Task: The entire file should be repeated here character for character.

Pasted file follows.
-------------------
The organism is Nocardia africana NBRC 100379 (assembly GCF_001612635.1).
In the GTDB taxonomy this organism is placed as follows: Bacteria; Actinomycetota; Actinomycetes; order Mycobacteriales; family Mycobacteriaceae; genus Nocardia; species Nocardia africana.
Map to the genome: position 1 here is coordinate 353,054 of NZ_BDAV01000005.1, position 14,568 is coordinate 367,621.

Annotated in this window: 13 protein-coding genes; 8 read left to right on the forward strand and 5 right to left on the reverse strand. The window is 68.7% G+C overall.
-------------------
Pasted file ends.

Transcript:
The organism is Nocardia africana NBRC 100379 (assembly GCF_001612635.1).
In the GTDB taxonomy this organism is placed as follows: Bacteria; Actinomycetota; Actinomycetes; order Mycobacteriales; family Mycobacteriaceae; genus Nocardia; species Nocardia africana.
Map to the genome: position 1 here is coordinate 353,054 of NZ_BDAV01000005.1, position 14,568 is coordinate 367,621.

Annotated in this window: 13 protein-coding genes; 8 read left to right on the forward strand and 5 right to left on the reverse strand. The window is 68.7% G+C overall.